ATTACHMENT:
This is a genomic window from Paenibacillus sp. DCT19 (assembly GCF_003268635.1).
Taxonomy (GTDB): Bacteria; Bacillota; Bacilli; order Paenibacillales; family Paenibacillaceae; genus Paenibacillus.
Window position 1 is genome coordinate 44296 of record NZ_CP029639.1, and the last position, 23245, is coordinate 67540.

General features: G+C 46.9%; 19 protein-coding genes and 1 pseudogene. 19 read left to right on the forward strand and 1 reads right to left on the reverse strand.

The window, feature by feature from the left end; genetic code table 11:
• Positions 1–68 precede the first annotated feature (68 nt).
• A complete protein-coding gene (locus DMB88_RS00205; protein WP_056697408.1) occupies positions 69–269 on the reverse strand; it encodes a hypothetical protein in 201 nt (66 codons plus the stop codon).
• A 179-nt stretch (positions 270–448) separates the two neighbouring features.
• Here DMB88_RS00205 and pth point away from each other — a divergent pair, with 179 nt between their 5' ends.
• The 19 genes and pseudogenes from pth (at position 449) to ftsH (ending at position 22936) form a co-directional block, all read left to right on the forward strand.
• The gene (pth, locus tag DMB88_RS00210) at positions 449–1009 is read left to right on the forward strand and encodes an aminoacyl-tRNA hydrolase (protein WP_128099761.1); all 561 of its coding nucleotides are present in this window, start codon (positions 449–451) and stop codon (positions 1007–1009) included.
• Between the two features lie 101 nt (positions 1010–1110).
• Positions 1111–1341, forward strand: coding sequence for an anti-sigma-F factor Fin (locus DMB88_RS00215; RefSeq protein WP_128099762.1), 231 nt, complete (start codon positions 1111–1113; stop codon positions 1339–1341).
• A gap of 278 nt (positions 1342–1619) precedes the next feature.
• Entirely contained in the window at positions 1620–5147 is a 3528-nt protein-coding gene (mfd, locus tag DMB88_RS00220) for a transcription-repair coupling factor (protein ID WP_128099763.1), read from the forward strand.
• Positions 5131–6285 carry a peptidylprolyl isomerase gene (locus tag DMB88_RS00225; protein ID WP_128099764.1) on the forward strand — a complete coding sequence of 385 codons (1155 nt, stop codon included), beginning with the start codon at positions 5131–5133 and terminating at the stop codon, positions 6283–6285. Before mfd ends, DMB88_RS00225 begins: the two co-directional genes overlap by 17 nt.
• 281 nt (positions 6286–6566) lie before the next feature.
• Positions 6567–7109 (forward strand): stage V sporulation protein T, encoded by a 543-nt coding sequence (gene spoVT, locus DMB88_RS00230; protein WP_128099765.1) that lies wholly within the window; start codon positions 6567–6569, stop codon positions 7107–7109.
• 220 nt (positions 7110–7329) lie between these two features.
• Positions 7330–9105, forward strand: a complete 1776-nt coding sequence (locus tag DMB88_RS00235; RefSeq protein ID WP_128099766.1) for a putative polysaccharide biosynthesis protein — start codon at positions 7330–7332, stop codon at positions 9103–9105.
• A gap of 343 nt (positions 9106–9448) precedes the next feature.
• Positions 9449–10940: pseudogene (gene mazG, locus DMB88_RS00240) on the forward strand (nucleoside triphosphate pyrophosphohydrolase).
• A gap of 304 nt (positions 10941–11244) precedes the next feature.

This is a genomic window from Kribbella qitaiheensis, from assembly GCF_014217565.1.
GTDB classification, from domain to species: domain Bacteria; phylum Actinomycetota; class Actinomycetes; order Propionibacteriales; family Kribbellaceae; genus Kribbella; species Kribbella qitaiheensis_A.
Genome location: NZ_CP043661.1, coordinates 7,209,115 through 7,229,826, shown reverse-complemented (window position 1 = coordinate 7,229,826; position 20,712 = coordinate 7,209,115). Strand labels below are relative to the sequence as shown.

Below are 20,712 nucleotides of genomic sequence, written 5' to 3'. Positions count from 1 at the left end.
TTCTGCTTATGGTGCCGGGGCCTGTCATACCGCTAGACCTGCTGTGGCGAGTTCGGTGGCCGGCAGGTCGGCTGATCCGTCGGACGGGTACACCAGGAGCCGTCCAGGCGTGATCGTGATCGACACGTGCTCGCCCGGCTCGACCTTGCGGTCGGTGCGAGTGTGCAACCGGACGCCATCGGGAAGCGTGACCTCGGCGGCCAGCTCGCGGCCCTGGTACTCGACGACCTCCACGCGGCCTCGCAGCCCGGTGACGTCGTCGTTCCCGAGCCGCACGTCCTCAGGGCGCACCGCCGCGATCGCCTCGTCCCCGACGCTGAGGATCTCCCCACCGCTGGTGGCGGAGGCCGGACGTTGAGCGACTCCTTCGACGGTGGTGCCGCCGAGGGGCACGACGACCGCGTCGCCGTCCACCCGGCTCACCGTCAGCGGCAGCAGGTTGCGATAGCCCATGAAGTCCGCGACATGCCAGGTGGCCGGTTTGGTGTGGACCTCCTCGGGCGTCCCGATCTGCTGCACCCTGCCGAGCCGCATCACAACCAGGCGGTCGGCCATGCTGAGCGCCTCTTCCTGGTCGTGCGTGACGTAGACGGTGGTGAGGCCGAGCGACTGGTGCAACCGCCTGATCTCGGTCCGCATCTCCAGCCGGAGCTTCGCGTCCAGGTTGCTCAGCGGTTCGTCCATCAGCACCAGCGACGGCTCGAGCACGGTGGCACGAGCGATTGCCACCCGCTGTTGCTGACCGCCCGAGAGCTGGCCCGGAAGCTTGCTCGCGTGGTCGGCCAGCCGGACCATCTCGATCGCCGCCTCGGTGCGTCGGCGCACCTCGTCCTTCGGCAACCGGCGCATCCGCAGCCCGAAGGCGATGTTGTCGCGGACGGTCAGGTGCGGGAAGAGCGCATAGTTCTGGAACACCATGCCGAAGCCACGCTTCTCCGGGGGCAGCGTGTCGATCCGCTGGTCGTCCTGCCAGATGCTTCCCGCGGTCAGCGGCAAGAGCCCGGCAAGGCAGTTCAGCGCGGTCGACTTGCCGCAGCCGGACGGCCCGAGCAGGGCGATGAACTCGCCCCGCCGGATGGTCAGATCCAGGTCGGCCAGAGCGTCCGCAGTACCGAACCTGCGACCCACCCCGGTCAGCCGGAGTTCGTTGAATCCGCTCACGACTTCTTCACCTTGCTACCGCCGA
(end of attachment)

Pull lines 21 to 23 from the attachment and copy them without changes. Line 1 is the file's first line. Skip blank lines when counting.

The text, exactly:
• A gap of 343 nt (positions 9106–9448) precedes the next feature.
• Positions 9449–10940: pseudogene (gene mazG, locus DMB88_RS00240) on the forward strand (nucleoside triphosphate pyrophosphohydrolase).
• A gap of 304 nt (positions 10941–11244) precedes the next feature.